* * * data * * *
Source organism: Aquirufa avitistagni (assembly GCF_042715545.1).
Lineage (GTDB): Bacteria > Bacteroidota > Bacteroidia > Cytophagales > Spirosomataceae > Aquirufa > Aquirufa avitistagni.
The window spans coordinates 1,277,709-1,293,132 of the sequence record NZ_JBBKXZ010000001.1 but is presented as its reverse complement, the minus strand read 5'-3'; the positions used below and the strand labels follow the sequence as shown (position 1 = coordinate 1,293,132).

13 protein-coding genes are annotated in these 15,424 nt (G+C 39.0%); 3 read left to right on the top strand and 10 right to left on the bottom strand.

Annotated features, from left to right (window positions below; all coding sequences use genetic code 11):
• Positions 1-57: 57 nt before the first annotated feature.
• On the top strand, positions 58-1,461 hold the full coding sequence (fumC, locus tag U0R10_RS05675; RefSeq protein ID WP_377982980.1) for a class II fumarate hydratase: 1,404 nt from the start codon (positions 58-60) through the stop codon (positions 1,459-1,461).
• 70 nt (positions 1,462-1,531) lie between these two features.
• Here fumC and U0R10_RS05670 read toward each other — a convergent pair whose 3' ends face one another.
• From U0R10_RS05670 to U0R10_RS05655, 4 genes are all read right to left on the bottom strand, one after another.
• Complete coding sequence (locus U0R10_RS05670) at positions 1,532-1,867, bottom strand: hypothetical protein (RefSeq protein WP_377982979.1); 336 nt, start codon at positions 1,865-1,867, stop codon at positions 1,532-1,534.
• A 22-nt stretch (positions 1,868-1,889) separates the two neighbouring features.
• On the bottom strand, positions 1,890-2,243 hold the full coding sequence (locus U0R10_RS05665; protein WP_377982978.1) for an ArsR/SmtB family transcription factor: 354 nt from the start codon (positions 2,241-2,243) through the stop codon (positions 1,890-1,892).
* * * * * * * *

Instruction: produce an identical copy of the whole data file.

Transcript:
Source organism: Aquirufa avitistagni (assembly GCF_042715545.1).
Lineage (GTDB): Bacteria > Bacteroidota > Bacteroidia > Cytophagales > Spirosomataceae > Aquirufa > Aquirufa avitistagni.
The window spans coordinates 1,277,709-1,293,132 of the sequence record NZ_JBBKXZ010000001.1 but is presented as its reverse complement, the minus strand read 5'-3'; the positions used below and the strand labels follow the sequence as shown (position 1 = coordinate 1,293,132).

13 protein-coding genes are annotated in these 15,424 nt (G+C 39.0%); 3 read left to right on the top strand and 10 right to left on the bottom strand.

Annotated features, from left to right (window positions below; all coding sequences use genetic code 11):
• Positions 1-57: 57 nt before the first annotated feature.
• On the top strand, positions 58-1,461 hold the full coding sequence (fumC, locus tag U0R10_RS05675; RefSeq protein ID WP_377982980.1) for a class II fumarate hydratase: 1,404 nt from the start codon (positions 58-60) through the stop codon (positions 1,459-1,461).
• 70 nt (positions 1,462-1,531) lie between these two features.
• Here fumC and U0R10_RS05670 read toward each other — a convergent pair whose 3' ends face one another.
• From U0R10_RS05670 to U0R10_RS05655, 4 genes are all read right to left on the bottom strand, one after another.
• Complete coding sequence (locus U0R10_RS05670) at positions 1,532-1,867, bottom strand: hypothetical protein (RefSeq protein WP_377982979.1); 336 nt, start codon at positions 1,865-1,867, stop codon at positions 1,532-1,534.
• A 22-nt stretch (positions 1,868-1,889) separates the two neighbouring features.
• On the bottom strand, positions 1,890-2,243 hold the full coding sequence (locus U0R10_RS05665; protein WP_377982978.1) for an ArsR/SmtB family transcription factor: 354 nt from the start codon (positions 2,241-2,243) through the stop codon (positions 1,890-1,892).